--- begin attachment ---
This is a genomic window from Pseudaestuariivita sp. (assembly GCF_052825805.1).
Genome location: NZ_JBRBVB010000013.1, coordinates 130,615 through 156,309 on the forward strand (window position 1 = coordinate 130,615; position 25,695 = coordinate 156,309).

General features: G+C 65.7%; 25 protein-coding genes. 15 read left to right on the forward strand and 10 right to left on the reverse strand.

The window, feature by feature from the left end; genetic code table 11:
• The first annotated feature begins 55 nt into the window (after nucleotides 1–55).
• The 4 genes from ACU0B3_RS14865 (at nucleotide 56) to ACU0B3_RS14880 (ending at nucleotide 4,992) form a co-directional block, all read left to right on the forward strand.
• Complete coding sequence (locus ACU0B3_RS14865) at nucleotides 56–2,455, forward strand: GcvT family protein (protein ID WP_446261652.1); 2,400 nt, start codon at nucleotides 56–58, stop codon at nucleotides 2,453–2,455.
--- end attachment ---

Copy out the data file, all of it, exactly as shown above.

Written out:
This is a genomic window from Pseudaestuariivita sp. (assembly GCF_052825805.1).
Genome location: NZ_JBRBVB010000013.1, coordinates 130,615 through 156,309 on the forward strand (window position 1 = coordinate 130,615; position 25,695 = coordinate 156,309).

General features: G+C 65.7%; 25 protein-coding genes. 15 read left to right on the forward strand and 10 right to left on the reverse strand.

The window, feature by feature from the left end; genetic code table 11:
• The first annotated feature begins 55 nt into the window (after nucleotides 1–55).
• The 4 genes from ACU0B3_RS14865 (at nucleotide 56) to ACU0B3_RS14880 (ending at nucleotide 4,992) form a co-directional block, all read left to right on the forward strand.
• Complete coding sequence (locus ACU0B3_RS14865) at nucleotides 56–2,455, forward strand: GcvT family protein (protein ID WP_446261652.1); 2,400 nt, start codon at nucleotides 56–58, stop codon at nucleotides 2,453–2,455.